Syracuse football’s 2022 campaign started out with a bang last night. The Orange were 4-point underdogs at home against a Louisville team that had smoked them in seven of the last eight meetings, but SU controlled the game from start to finish in a 31-7 win. Let’s take a dive inside the numbers to see how ‘Cuse pulled off such an impressive opening win.
The largest number here is the most commanding of attention, and perhaps most significant with regards to Syracuse’s win. It took 1,394 days for SU to notch a win over Louisville since its last victory over the Cards on November 9th, 2018. That day, a punishing SU ground game led by Eric Dungey (62 yards, TD) and Moe Neal (8 carries, 159 yards, 2 scores) bludgeoned the Cards for 344 yards on the ground in a 54-23 Syracuse win.
In the meetings since, Louisville strummed Syracuse 56-34, 30-0, and 41-3 over the course of three seasons. SU finally broke the mold last night by scoring its first touchdown against UL since 2019 and keeping the pressure on for the entire game.
The next stat coming up is a prime choice from the cherry-picking department, but bear with me. It’s necessary to zero in on the fine grains of Garrett Shrader’s complete performance under center.
Ready? Last night was just the fourth time since 2000 that an SU quarterback completed at least 72% of his passes, threw for at least 230 yards, and did it against a Power Five opponent.
If we dumb down the number a bit, a Syracuse quarterback has been that efficient and thrown for that many yards 13 times since 2000, but the list is heavily populated by quarterbacks loading up against softball teams like Eric Dungey versus Central Connecticut State in 2017, Terrell Hunt versus Wagner in 2013, and a combo of Ryan Nassib and R.J. Anderson against Rhode Island in 2011 and 2002, respectively. Not exactly premium competition.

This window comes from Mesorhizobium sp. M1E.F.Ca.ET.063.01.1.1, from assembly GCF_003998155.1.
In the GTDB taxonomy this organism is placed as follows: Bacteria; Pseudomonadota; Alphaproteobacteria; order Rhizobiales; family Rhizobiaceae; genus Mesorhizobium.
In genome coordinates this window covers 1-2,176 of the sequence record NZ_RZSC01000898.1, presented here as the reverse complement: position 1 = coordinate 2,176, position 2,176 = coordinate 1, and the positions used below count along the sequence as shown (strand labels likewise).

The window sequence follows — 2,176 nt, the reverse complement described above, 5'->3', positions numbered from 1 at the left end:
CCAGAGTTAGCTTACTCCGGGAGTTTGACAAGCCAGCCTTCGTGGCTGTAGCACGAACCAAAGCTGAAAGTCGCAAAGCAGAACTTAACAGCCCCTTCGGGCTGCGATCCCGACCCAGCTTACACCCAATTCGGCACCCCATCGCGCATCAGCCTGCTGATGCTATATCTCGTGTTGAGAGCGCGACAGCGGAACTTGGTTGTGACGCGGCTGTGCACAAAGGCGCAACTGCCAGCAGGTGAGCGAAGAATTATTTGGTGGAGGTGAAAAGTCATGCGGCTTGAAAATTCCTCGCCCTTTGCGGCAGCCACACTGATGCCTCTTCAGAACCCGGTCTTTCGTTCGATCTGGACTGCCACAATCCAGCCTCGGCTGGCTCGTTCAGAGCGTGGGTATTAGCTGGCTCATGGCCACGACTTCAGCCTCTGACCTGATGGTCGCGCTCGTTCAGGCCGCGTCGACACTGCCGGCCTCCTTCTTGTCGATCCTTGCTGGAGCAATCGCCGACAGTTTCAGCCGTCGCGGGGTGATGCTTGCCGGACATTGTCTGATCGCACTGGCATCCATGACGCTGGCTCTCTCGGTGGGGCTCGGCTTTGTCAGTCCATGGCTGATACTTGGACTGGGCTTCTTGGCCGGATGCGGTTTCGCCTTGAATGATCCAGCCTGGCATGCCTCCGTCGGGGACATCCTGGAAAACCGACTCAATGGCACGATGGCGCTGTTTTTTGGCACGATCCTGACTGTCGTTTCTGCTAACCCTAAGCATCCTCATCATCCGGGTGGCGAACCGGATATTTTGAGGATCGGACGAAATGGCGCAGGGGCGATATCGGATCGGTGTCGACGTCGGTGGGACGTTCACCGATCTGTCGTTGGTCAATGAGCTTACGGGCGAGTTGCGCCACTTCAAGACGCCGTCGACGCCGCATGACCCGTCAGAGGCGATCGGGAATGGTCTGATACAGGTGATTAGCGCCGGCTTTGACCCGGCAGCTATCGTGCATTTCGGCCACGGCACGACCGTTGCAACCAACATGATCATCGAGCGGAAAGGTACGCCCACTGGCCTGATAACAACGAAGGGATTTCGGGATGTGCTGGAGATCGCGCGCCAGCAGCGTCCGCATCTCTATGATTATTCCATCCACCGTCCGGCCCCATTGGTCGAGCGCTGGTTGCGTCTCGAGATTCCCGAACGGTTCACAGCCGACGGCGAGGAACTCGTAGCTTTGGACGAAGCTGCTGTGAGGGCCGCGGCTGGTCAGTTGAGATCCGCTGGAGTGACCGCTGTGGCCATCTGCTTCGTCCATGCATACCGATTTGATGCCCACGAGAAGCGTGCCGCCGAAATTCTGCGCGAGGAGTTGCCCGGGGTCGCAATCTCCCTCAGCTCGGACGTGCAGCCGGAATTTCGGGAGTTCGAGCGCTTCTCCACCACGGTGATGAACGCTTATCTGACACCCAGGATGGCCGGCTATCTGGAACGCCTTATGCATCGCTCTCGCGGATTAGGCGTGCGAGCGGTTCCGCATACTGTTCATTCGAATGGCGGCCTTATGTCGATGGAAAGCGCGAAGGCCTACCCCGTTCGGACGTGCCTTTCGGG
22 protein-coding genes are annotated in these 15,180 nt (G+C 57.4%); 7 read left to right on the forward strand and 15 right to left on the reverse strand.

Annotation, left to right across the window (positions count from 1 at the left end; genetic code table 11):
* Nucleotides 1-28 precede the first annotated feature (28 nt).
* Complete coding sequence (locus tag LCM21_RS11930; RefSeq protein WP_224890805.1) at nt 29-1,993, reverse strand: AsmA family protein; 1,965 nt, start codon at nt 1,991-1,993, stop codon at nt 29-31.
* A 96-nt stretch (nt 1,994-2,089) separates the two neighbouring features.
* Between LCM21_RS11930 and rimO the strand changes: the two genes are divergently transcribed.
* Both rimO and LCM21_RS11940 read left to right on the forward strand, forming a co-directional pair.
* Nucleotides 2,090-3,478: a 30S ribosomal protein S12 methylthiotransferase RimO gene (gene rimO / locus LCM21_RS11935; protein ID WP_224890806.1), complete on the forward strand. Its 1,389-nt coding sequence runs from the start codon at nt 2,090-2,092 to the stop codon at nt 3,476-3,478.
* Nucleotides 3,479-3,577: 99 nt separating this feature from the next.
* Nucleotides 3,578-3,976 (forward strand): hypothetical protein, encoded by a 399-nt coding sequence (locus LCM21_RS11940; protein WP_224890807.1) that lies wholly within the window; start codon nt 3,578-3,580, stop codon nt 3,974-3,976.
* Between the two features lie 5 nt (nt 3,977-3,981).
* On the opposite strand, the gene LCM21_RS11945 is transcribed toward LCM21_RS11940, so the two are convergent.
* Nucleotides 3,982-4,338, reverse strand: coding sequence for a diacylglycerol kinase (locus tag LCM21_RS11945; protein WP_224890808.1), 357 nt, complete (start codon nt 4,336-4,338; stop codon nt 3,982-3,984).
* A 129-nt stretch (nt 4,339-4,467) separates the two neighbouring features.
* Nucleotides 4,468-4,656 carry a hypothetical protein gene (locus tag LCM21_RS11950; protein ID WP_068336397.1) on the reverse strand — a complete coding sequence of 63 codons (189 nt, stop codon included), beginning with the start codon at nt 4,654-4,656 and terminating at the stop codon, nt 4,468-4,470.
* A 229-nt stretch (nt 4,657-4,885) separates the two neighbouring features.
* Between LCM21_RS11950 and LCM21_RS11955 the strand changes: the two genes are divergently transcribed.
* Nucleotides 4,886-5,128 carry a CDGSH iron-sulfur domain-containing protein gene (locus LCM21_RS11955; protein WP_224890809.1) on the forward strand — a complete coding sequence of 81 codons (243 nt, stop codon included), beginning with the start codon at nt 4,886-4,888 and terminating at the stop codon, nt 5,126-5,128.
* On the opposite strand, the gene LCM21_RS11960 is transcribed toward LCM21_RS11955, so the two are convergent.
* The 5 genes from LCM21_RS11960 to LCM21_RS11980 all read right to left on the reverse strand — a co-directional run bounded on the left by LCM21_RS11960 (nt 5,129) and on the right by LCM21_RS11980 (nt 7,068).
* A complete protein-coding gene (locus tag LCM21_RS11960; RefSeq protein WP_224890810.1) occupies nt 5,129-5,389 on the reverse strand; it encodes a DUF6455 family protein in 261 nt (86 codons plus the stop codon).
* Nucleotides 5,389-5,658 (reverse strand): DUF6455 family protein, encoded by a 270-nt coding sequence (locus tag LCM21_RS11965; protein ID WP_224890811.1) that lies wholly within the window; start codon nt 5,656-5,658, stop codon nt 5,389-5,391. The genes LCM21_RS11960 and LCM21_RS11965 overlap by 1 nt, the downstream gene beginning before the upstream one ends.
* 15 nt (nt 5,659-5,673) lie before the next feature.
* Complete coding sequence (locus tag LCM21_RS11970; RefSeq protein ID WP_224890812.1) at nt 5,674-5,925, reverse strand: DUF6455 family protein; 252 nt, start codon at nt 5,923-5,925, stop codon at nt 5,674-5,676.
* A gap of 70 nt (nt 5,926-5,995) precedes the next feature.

An SU quarterback hadn’t had a game fitting such criteria since Tommy DeVito did it in 2019 against NC State. The other two games against Power Five opponents were Eric Dungey’s performance versus Boston College in 2016 and R.J. Anderson’s 2001 game against those same Eagles.
Beneath all the historic comparisons, it was Shrader whose new poise and level of comfort in offensive coordinator Robert Anae’s system that generated buzz. Without such an efficient, confident-looking passing attack, Syracuse couldn’t have beaten Louisville the way it did.
For all the praise heaped on Shrader, he didn’t carry the entire offensive freight by himself. 449 represents the combined passing and rushing yardage total that SU put up against the Louisville defense during an exceptionally balanced day. At one point, the Orange had run exactly 23 runs and 23 passes, and effectively kept Louisville’s defense guessing all evening.
Syracuse uncharacteristically out-threw its running game, 242 to 207. During former offensive coordinator Sterlin Gilbert’s two-year tenure from 2020-21, the Orange racked up over 200 passing and rushing yards in the same game only twice: against UAlbany and Virginia Tech last season.
The only real negative to Syracuse’s performance last night can be chalked up to a new offense sorting out its glitches. SU’s 18 penalties weren’t just an annoyance – the number of flags set a new program record, snapping the previous mark of 16 set twice against Boston College in 2016 and against UAlbany just last year.
A count through the box score reveals 10 penalties tallied up by Syracuse at halftime and 10 offensive motion-related penalties called on the Orange for the game. Two delay-of-games on the special teams unit didn’t help matters, either. Even for a team adjusting to its first game and an offense lurching into a new system, that number of flags is ridiculous – particularly for a team entering Year 7 under a head coach.